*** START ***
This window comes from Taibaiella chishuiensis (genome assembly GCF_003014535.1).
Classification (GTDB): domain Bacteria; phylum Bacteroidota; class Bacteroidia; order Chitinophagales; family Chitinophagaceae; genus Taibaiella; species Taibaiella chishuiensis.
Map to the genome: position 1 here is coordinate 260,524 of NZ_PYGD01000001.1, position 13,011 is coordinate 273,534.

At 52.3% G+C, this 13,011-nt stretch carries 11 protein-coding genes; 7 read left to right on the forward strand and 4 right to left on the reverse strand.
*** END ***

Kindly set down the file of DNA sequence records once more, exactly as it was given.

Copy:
This window comes from Taibaiella chishuiensis (genome assembly GCF_003014535.1).
Classification (GTDB): domain Bacteria; phylum Bacteroidota; class Bacteroidia; order Chitinophagales; family Chitinophagaceae; genus Taibaiella; species Taibaiella chishuiensis.
Map to the genome: position 1 here is coordinate 260,524 of NZ_PYGD01000001.1, position 13,011 is coordinate 273,534.

At 52.3% G+C, this 13,011-nt stretch carries 11 protein-coding genes; 7 read left to right on the forward strand and 4 right to left on the reverse strand.